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Coffee break

Why did they decide to remove the caffeine from the coffee, and how do they do it? Or: Who took the caffeine out of my coffee?

Coffee Beans. Illustration: shutterstock
Coffee Beans. Illustration: shutterstock

Article: Naomi Ziv, young Galileo

The father of Ludwig Roselius, a German coffee merchant from the 19th century and founder of the Hague Coffee Company, loved coffee so much - that his son was convinced that he had died of caffeine poisoning. Therefore Roselius decided to find a way to remove the caffeine from the beloved drink. In 1905, he published with his colleague Karl Weimer the first method, out of three that are accepted today, for removing caffeine (decaffeination) from coffee beans.
In all methods, in the first step the green coffee beans are soaked in hot water or exposed to steam. When they absorb water, the pores on the surface of the pods open, and it is easier for the caffeine molecules to get out of them. At the end of the decaffeination process, when decaffeinated beans are obtained, they are roasted and ground.

1: The direct method
Wimer and Rosalius discovered that there are solvents that adsorb only the caffeine molecules in the beans, without harming the other components and without affecting the taste of the coffee. The use of a solvent is called the "direct method", and in it - after an initial soaking in water, the beans are soaked or washed in a solvent (this depletes the caffeine from them), steam them to remove the remaining solvent and dry them.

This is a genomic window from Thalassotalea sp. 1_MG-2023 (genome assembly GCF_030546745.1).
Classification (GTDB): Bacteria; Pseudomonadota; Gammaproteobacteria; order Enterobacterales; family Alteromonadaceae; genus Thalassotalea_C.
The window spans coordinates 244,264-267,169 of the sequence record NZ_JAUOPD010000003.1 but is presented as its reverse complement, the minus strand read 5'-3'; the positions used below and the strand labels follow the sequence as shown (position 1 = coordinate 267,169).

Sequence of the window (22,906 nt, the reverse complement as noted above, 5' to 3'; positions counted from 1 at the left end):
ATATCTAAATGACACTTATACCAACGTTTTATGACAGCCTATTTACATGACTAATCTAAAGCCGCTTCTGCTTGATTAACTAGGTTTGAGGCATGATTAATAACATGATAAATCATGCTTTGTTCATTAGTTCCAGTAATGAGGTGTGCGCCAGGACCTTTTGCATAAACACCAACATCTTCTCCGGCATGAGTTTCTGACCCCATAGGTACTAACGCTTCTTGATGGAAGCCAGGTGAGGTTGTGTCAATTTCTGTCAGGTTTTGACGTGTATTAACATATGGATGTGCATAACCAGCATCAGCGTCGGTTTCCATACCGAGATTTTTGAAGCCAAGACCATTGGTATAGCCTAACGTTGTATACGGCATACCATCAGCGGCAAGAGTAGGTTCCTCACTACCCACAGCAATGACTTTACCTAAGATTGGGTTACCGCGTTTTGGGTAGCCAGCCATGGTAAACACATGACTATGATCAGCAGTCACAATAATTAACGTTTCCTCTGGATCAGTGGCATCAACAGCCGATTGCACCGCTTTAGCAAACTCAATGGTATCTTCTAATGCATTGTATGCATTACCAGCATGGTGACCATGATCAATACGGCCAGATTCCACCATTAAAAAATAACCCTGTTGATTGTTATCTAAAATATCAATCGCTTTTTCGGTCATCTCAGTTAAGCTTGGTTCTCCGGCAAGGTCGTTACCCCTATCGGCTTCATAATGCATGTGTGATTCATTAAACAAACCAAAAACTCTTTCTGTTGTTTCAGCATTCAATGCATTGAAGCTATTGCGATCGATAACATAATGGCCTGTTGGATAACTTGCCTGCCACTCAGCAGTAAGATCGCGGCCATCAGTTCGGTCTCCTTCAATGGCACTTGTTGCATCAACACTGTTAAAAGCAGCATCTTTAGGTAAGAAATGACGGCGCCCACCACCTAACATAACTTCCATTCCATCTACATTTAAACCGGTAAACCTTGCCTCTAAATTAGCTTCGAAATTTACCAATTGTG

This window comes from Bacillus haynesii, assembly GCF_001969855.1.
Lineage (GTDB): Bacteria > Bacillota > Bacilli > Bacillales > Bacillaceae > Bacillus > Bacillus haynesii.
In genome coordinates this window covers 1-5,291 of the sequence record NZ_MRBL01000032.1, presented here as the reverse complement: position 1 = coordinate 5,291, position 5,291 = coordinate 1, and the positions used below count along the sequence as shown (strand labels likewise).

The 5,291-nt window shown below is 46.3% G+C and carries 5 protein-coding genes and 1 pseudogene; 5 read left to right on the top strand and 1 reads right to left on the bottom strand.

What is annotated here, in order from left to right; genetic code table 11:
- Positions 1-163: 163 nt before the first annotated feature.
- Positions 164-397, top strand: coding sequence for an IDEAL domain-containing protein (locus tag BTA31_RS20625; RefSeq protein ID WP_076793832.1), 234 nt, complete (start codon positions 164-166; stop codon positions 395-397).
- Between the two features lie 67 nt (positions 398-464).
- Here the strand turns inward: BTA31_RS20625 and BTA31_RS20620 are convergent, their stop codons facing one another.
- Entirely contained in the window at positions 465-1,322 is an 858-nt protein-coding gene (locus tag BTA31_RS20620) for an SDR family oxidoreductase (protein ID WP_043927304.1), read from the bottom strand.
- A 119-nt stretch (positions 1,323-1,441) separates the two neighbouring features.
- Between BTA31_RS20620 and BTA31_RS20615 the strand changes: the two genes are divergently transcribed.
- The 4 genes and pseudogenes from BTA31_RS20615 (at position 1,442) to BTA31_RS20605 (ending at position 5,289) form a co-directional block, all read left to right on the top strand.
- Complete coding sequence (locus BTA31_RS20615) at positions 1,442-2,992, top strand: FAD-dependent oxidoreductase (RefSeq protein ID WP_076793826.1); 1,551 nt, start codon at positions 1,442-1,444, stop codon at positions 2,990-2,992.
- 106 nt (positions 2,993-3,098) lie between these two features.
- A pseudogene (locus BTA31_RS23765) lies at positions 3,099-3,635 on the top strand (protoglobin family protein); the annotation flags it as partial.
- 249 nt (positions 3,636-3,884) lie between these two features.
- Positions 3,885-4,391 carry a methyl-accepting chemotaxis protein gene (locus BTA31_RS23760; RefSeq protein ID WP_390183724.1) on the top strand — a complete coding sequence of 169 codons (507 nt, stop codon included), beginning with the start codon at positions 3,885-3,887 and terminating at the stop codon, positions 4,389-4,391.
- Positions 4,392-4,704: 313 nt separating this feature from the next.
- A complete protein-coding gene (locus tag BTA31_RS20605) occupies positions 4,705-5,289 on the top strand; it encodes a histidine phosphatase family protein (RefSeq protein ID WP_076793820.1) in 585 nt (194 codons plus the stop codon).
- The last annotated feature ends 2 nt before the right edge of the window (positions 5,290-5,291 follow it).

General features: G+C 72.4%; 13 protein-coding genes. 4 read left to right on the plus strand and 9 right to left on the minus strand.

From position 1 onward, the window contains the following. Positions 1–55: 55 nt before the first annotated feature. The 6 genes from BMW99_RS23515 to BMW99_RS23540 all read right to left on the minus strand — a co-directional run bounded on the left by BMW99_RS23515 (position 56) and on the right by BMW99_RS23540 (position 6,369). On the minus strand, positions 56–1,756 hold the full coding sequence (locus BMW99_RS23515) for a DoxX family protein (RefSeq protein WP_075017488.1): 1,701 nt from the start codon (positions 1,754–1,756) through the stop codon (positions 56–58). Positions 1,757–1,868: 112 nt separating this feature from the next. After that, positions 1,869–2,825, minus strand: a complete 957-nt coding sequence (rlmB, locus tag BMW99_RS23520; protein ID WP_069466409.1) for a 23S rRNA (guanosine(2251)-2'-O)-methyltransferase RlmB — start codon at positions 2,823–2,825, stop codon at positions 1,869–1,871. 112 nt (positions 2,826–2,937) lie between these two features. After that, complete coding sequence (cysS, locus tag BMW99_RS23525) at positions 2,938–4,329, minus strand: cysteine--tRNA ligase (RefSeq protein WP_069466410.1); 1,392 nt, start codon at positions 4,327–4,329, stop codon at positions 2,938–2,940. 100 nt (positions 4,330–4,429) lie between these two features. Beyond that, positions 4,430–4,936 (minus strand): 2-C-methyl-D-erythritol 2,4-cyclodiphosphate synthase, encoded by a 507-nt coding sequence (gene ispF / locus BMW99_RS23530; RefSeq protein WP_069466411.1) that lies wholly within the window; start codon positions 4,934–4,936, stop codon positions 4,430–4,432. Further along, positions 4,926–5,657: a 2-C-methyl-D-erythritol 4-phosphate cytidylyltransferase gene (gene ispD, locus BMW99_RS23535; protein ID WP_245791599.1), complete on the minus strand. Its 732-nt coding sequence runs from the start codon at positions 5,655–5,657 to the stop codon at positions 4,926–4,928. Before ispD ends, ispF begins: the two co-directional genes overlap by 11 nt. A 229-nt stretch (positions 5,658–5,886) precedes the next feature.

2: The Swiss water method
In the thirties of the last century, the "Swiss water process" was developed in Switzerland, which is used by most coffee companies today. In this process, the beans are soaked in hot water to extract the water-soluble molecules, and a liquid containing these molecules is obtained. The emptied beans are thrown away, and the extract is passed through activated charcoal filters to separate the caffeine from the other ingredients. So soak in the hot, caffeine-free liquid - new green beans. Since the composition of the soluble substances in the beans and in the liquid is the same, except for the caffeine that is in the beans and not in the liquid, a diffusion process will begin: caffeine will flow from the beans into the solution, until an equilibrium is reached in the concentration of caffeine in the beans and in the solution. The solution, which now also contains caffeine, is passed through charcoal filters to remove the caffeine from it. Repeat the process several times until there is almost no caffeine left in the beans. At the end of the process, the beans with the lowest caffeine content are dried and roasted. Filter the remaining caffeine from the liquid and soak new beans in it. The beans are placed in vertical containers, and the extract is poured from above and passes through a "tower" of beans, to reduce the contact time between the beans and the liquid, while the caffeine is still efficiently extracted.

3: supercritical carbon dioxide